Background: I have an idea how to improve a service offered by multiple companies but was wondering what’s to stop a company from turning me down and taking my idea for themselves. I would like to take measures to safeguard my idea so that I could go to another company if I am turned down or even pitching it to more than one company and see what kind of offers I get before making my decision.

Questions: Would a non-disclosure agreement fully protect my interest? Are there any limitations or risks I should be aware of prior to entering a non-disclosure agreement? What else can be done to protect myself before I proceed with contacting a company?

Jurisdiction: Albuquerque NM, United States

  • What jurisdiction are you in?
    – bdb484
    Jun 16, 2018 at 6:00
  • IANAL, but depending on the form of IP, a copyright/patent application can go a long way to protecting your IP, if someone else has not already thicketed the patent. Though it may be costly, it's a worthwhile investment to protect your IP.
    – GOATNine
    Jun 19, 2018 at 19:29

1 Answer 1


A non-disclosure agreement would be the customary way of protecting your idea. An idea for a way to improve a company's services is probably not something that can be protected by a copyright. Obtaining a patent for a business method is currently much more difficult than it used to be could also protect your idea.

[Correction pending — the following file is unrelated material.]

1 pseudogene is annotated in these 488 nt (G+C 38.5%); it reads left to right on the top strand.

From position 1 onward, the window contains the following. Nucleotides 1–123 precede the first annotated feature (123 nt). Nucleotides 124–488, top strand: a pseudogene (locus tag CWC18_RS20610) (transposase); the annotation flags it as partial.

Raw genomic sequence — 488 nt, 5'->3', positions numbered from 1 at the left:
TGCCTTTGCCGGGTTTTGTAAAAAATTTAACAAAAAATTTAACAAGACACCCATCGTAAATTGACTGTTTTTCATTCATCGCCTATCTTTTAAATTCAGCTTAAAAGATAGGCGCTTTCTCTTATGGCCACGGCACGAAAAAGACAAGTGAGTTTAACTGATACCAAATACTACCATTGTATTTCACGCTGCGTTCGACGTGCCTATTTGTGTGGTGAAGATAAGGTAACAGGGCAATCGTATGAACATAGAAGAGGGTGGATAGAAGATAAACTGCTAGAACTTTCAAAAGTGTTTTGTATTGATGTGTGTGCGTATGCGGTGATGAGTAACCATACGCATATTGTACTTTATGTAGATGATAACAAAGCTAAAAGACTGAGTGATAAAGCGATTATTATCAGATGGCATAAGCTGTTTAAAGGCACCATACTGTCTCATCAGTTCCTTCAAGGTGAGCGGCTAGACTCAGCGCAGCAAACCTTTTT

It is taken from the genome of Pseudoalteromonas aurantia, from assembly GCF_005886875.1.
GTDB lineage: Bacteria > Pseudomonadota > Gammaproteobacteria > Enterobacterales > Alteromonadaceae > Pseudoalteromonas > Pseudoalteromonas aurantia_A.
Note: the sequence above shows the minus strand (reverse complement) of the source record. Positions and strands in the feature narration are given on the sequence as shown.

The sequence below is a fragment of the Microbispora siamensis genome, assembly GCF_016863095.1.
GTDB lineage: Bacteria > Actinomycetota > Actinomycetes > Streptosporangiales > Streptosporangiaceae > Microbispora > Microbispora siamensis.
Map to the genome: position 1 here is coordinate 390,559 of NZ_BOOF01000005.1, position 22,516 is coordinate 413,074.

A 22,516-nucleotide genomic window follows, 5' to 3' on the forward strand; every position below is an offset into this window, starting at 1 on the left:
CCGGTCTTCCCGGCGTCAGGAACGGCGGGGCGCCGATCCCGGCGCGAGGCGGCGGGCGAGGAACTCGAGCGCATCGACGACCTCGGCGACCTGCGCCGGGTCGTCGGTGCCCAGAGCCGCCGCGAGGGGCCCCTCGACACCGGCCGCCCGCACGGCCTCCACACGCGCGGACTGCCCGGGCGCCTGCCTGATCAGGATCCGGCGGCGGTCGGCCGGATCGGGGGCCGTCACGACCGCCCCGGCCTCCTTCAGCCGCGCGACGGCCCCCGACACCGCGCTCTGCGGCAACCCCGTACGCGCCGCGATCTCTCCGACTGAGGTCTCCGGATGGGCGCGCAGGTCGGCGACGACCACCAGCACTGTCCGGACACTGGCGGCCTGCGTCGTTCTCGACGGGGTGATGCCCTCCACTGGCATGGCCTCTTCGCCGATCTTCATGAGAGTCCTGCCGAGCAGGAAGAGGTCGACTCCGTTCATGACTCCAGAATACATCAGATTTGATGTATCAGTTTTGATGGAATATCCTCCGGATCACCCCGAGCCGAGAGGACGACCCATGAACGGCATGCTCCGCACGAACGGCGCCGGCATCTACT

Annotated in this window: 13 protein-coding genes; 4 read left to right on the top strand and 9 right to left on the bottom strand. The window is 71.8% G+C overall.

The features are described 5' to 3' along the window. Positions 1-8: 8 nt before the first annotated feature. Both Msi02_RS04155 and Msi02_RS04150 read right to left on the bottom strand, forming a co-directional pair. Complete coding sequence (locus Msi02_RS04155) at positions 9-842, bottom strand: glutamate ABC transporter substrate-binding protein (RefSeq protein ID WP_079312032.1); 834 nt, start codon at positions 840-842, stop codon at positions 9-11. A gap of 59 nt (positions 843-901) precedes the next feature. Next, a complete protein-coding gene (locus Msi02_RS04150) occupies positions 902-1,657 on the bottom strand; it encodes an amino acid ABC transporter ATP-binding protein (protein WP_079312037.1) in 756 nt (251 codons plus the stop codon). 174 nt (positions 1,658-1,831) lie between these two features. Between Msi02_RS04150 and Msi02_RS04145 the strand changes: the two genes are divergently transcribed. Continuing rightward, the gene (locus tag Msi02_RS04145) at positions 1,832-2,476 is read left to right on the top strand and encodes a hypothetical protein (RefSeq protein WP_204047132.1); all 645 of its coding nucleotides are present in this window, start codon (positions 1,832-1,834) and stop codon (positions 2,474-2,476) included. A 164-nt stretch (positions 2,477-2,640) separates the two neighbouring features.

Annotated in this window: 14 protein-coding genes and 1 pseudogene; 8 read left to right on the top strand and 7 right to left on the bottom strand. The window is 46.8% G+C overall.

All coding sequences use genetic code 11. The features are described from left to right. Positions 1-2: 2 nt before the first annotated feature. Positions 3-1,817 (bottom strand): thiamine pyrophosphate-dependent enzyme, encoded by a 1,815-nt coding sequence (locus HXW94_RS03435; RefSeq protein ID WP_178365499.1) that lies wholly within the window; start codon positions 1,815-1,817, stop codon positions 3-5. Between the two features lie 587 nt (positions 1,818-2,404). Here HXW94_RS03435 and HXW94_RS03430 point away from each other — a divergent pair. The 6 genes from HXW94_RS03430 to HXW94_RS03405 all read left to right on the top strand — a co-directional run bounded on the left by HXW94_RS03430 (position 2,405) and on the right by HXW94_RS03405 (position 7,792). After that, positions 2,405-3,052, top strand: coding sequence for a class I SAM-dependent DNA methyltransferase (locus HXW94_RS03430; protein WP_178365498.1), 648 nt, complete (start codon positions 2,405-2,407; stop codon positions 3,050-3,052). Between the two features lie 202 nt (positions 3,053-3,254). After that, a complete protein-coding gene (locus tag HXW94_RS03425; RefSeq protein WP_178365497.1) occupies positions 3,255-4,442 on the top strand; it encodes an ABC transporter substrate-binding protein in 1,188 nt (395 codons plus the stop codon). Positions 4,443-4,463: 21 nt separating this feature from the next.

This said, enforcing a non-disclosure agreement or a patent in court is expensive, slow and unpredictable. Often judges deny relief for one of many available reasons.

Sometimes people use trademarks to certify businesses that are conducted according to their methods, which help the certified businesses win customers because people learn to appreciate those methods.

The details of the method matter to what makes sense as a business model. Many people are employed by the hour as consultants, and if a considerable amount of time is necessary to teach people the business method, and it isn't easy for other people to be as good at teaching it as you are, hourly compensation until it is implemented could work to monetize your idea.

For example, as a lawyer, I can make a living telling people about law related ways to deal with their business issues and despite the fact that the underlying knowledge that I am providing has no intellectual property protection and is mostly in the public domain, I can do so because the relevant information its difficult for an average person to locate and apply, and it often takes a lot of time to implement ideas based upon this knowledge.

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